Reps summon Emefiele over N32.5bn ‘undocumented payment’



The house of representatives committee investigating the alleged missing 48 million barrels of Bonny Light crude has summoned Godwin Emiefele, governor of the Central Bank of Nigeria (CBN), to provide details on the N32.5 billion paid to two companies — Messrs GSCL Consulting and Bizplus — without formal records.


The lower chamber is also investigating an alleged payment of $200 million to the firms for “consultancy service”.


The committee also invited the former managing director of the Nigeria Export Promotion Council (NEPC), the auditor-general of the federation, the accountant-general of the federation, the minister of foreign affairs, managing directors of Exxon Mobil, Nigeria Agip Oil company, and others.


Speaking at the investigative hearing on Monday, Mark Gbillah, chairman of the ad hoc committee, said available records showed that the CBN paid N16.5 billion to each of two the companies on the same day.


Gbillah added that the amount was withdrawn by the companies within two months.


The lawmaker said it was important for Nigerians to know why the apex bank paid the said amount to the companies, especially when Abubakar Malami, attorney-general of the federation and minister of justice, denied knowledge of the payments.


Gbillah also expressed displeasure over the failure of Shell Petroleum Development Company (SPDC) to provide answers to the questions the committee had sent to the energy firm over a lack of clarity.




On the $1.7 billion judgement sum yet to be recovered by the government, Gbillah said there exist about nine other cases with regard to the alleged theft of Nigerian crude.


“This issue is not in our imagination. There is a formal legal judgment on this issue and there are cases still pending with regard to Nigerian crude, ” he said.


“I call on the Bola Tinubu administration, relevant stakeholders, and the anti-graft agencies, to realise that Nigerians are waiting for an explanation regarding why the $1.7 billion has not been recovered from Atlantic Energy Drilling Concept with regard to the judgment against them since 2020.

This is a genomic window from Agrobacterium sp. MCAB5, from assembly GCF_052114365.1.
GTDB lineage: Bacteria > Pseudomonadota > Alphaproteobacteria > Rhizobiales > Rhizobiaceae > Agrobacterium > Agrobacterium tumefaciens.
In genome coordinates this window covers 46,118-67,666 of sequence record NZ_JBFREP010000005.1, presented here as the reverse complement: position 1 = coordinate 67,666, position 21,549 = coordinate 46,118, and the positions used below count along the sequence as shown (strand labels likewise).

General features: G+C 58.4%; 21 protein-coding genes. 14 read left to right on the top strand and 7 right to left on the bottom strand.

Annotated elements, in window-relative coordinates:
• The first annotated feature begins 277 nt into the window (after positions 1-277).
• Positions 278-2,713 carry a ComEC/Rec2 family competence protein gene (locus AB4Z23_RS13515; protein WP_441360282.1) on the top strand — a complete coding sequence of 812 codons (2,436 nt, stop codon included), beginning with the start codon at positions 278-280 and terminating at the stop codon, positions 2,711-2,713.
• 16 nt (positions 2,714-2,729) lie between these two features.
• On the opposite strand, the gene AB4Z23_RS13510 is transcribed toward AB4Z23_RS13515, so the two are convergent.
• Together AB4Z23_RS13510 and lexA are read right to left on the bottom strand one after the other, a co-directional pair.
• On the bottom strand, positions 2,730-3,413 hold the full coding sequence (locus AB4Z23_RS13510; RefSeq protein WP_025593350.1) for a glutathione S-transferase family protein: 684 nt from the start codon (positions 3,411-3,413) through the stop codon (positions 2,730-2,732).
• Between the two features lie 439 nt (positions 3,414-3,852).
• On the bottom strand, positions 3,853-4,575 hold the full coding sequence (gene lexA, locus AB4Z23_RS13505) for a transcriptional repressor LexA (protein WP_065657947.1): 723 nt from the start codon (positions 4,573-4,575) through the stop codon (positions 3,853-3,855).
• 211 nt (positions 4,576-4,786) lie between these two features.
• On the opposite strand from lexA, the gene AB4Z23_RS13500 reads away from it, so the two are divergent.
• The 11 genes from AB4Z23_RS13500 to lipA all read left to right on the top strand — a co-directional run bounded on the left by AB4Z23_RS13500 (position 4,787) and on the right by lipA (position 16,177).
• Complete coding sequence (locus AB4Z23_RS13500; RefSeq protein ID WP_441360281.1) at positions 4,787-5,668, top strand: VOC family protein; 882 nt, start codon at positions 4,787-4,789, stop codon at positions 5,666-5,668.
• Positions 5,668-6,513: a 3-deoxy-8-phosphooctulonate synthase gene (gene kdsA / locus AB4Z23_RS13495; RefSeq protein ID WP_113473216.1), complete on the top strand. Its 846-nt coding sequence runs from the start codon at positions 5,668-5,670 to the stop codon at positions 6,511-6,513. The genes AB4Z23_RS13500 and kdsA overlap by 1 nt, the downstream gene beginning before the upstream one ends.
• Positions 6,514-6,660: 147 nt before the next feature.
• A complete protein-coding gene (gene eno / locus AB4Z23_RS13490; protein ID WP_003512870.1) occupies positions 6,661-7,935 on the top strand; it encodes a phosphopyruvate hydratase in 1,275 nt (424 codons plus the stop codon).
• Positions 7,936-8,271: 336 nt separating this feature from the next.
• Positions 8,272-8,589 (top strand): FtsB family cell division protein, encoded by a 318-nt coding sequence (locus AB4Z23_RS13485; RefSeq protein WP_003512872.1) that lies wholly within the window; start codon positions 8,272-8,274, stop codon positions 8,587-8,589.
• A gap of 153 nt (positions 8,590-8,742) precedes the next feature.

“This is money that belongs to all Nigerians, and we expect that it should be appropriately accounted for.”


The legislator also said all the companies and agencies summoned by the committee over the matter have a duty to respond to the summons.


He chided one Igo Weli, SPDC’s representative, for the company’s lack of due diligence and for what the lawmakers described as “an attempt to frustrate the work of the committee”.


Seething with disappointment, Gbillah said being a leader in the industry, Shell could not claim ignorance of the issue when others had responded to the same enquiries.


Still, the Shell team, during the proceedings, failed to inform the committee when the oil conglomerate would answer the lawmakers’ questions.


Therefore, Gbillah ruled that the committee would make its recommendation to guide the 10th national assembly in dealing with the issues.




Meanwhile, speaking on the $1.7 billion judgement sum, Bashir Jamoh, director-general of the Nigerian Maritime Administration and Safety Agency (NIMASA), said the money was still outstanding for the federal government to claim from a company that was found guilty of making a false declaration about the crude oil it took from the country.


 “In 2013, when the revenue profile was low, NIMASA was directed by the attorney-general’s office to coordinate two technical teams to source data on the actual lifting of crude oil and the last destination point, to see if there were discrepancies,” Jamoh told the committee.


“We discovered some discrepancies and worked with the legal team to look into the findings. From the findings, the legal team again discovered 10 companies liable for under-declaration. We instituted cases against those companies.

 “Most of the cases are still in court. We won one of those cases and a directive was given by the court that $1.7 billion be paid to the government.


“NIMASA and the attorney-general’s office continued to monitor the team of lawyers. In January this year, I wrote to them, requesting an update on the cases in court. What we discovered was that some cases were on appeal. For such cases, the legal team is working on that while still following up on the ones still at the lower court.


“These cases are not instituted in Nigeria, but the destination where the criminal acts were committed.


“The straight answer is that these cases are still in court and we have those that have not reached the stage of appeal yet. It is not only NIMASA and the attorney-general’s office that are interested in this matter.


“The Economic and Financial Crimes Commission (EFCC) is also interested because I know that they have been going about to investigate and make sure that the companies involved are brought to book.”

No comments

Post a Comment

Kindly drop a comment below.
(Comments are moderated. Clean comments will be approved immediately)

Advert Enquires - Reach out to us at

© Copyright © 2023 | Your Online Nigerian Newspaper | All Rights Reserved